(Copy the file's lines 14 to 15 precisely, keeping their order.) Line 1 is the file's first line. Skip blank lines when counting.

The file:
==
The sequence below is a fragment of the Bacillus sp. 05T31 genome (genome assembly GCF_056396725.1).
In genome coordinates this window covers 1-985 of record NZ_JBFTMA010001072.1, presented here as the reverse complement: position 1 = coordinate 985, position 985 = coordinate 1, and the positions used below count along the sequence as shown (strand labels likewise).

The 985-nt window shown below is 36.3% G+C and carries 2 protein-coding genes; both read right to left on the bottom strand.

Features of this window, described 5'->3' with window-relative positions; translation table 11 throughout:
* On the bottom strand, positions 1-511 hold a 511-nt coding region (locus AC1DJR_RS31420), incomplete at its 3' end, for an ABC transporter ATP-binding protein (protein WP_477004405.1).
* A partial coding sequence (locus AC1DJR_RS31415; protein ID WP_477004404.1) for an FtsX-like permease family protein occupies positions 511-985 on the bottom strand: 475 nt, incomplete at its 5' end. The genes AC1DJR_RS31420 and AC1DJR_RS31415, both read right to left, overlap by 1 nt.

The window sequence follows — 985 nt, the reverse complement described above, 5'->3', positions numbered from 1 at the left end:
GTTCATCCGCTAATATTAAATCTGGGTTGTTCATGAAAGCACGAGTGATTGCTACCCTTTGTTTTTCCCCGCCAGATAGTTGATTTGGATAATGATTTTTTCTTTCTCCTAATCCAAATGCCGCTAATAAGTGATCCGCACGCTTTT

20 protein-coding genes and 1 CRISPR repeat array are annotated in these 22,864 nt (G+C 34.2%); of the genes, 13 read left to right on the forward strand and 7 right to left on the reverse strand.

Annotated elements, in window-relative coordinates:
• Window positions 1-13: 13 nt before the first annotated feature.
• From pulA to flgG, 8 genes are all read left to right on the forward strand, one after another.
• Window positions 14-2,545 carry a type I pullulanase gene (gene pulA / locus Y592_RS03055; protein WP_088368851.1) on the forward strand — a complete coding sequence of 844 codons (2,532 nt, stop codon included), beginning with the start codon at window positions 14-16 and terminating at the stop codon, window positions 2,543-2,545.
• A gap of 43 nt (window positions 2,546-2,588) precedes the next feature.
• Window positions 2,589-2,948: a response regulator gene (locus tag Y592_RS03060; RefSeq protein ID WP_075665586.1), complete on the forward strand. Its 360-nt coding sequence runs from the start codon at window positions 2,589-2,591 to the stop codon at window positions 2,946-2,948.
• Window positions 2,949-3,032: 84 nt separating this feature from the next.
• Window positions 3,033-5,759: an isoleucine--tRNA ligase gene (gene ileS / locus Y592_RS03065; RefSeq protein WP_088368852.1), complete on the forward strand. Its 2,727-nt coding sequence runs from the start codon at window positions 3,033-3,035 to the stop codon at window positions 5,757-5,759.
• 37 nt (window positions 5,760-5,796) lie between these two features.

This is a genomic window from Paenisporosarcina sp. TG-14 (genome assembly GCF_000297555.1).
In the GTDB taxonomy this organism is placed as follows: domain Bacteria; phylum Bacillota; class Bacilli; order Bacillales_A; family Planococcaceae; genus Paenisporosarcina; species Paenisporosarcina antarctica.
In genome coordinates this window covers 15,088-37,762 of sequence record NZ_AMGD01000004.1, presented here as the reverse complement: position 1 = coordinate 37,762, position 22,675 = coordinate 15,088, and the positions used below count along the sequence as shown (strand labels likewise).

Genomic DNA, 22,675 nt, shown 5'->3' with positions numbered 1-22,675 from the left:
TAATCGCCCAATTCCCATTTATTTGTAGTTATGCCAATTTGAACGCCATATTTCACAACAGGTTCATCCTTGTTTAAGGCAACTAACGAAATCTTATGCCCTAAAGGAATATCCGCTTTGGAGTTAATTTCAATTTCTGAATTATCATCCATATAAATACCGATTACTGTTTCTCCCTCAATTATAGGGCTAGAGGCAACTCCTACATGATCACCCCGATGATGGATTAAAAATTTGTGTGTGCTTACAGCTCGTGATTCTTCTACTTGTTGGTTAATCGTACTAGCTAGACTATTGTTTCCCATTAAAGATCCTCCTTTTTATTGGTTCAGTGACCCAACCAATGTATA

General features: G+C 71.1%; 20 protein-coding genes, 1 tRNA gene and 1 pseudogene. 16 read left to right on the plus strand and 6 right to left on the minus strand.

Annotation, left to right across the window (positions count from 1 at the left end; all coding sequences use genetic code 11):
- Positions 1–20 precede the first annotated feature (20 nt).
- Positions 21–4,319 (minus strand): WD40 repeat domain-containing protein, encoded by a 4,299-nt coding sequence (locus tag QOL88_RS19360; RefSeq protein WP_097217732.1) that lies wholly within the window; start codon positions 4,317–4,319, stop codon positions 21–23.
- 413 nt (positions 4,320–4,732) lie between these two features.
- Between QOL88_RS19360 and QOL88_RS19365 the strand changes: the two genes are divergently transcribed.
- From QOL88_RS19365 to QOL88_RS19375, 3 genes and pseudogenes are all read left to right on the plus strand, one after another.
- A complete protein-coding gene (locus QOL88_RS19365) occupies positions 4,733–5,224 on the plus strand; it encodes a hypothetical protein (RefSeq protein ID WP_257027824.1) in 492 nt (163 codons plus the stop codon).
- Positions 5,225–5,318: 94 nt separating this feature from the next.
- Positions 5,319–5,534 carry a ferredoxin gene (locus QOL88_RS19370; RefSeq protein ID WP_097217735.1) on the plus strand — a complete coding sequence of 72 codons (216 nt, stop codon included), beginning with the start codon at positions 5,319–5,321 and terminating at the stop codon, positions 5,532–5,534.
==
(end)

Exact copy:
• A gap of 43 nt (window positions 2,546-2,588) precedes the next feature.
• Window positions 2,589-2,948: a response regulator gene (locus tag Y592_RS03060; RefSeq protein ID WP_075665586.1), complete on the forward strand. Its 360-nt coding sequence runs from the start codon at window positions 2,589-2,591 to the stop codon at window positions 2,946-2,948.